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Q&A: National Ad Buyer Andy Donchin Talks HD

Andy Donchin is senior vice president and director of broadcast media at Carat USA, a New York-based ad agency. He also chairs the National TV/Radio Committee of the American Association of Advertising Agencies. He spoke recently with HD Notebook:

HD Notebook: How would you characterize the rapidly growing awareness and subsequent use of HD among American viewers?

Donchin: Well, I should tell you I have three Samsung HD sets at home of varying sizes, and yes, I do get the service, too, so I’m actually watching HD. I told the decorator, ‘You do the house and leave the new TV sets up to me!’ In the old days viewers used to go to NBC, CBS or ABC first, and then maybe look somewhere else. I would think now a growing number of viewers go to HD first and then see what’s available there, and then maybe go elsewhere. I wish there was more in high-def today because it certainly furthers the television experience for everyone.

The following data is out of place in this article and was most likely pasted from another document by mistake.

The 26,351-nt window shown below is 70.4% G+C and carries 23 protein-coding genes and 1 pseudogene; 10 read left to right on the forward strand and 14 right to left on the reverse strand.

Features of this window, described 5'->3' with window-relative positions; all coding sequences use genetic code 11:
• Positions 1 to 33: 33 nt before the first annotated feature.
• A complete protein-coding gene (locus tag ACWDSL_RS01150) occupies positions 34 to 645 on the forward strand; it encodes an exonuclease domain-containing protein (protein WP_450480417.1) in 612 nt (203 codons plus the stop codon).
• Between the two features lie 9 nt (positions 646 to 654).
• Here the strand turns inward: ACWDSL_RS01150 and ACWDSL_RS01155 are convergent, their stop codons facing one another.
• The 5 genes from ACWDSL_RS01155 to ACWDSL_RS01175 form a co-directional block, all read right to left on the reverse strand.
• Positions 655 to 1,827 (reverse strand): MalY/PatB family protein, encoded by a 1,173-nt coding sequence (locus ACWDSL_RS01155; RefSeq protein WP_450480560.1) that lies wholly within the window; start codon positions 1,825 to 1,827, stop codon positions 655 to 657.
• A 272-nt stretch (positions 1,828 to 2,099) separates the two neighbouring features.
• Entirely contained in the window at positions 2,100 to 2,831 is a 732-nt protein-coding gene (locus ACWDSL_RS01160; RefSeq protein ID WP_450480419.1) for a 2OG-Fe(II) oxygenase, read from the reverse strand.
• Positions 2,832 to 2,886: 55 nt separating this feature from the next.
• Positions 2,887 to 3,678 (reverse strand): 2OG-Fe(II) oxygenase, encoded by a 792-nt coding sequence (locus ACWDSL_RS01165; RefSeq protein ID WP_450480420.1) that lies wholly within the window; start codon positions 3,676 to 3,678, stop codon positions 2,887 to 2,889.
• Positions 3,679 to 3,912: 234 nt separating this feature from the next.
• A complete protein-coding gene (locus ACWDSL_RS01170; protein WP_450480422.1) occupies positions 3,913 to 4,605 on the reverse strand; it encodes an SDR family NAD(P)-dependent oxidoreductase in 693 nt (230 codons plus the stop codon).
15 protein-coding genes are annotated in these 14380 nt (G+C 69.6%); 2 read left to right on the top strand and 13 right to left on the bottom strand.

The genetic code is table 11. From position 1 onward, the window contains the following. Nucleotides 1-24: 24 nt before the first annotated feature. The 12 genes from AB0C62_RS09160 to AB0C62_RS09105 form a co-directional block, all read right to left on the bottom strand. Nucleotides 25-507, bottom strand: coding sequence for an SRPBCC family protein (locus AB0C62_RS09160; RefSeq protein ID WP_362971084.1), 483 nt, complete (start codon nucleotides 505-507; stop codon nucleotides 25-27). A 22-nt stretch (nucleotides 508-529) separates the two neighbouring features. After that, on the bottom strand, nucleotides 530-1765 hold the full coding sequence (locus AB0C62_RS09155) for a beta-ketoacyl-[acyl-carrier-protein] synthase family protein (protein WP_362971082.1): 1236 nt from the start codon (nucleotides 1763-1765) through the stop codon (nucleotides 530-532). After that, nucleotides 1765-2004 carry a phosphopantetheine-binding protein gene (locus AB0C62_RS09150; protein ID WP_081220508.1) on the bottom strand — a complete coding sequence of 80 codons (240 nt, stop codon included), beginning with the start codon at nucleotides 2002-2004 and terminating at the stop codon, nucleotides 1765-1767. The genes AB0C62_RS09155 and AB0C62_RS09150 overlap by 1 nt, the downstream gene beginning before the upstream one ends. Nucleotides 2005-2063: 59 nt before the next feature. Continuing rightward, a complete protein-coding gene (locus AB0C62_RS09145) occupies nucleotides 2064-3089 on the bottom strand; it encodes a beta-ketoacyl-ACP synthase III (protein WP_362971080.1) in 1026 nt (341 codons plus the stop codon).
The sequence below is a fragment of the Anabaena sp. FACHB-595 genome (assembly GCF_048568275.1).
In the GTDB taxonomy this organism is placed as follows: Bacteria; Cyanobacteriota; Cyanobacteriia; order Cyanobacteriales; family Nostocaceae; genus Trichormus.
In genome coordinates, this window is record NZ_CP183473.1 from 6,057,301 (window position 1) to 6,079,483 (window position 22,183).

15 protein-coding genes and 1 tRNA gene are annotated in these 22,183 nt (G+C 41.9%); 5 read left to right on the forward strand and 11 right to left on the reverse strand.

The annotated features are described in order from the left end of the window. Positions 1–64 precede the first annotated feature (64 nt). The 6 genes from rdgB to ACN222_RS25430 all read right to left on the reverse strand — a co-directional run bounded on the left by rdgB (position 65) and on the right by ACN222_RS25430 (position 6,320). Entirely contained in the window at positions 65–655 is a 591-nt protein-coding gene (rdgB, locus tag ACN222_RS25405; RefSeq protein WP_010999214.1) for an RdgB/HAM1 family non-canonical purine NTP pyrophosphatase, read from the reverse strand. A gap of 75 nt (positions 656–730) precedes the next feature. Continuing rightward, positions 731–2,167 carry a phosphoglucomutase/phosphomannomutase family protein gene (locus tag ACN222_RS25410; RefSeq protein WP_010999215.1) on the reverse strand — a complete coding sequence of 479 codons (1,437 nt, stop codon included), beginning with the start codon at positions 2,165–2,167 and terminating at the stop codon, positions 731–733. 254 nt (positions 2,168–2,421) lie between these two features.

HD Notebook: Between less than a quarter to about a third of all TV households are said to be basically equipped to view HD channels, depending on whose numbers you use. As these numbers grow, at what point might advertisers begin to produce all their TV spots in an HD?

Donchin: Hard to say, but I usually encourage my clients to cut their spots in high-def now, whenever possible. I’m a national buyer and always trying to reach a ton of [consumers], and normally we’d shy away from these numbers that are still a bit small, but I think there’s a lot of great growth potential, especially as the sets get that much cheaper. But we do have to educate people at home that you need more than the new HD set. You need the HD service to go with it.

The bottom line is we’re always looking for new ways to rise above the clutter on all the networks, since there continues to be so many commercial spots on-air. And there’s so much fragmentation these days, too. I think for now, HD is a great opportunity that’s only going to get better. HD-produced commercial spots are so much more vibrant, especially when viewed on a true HD channel.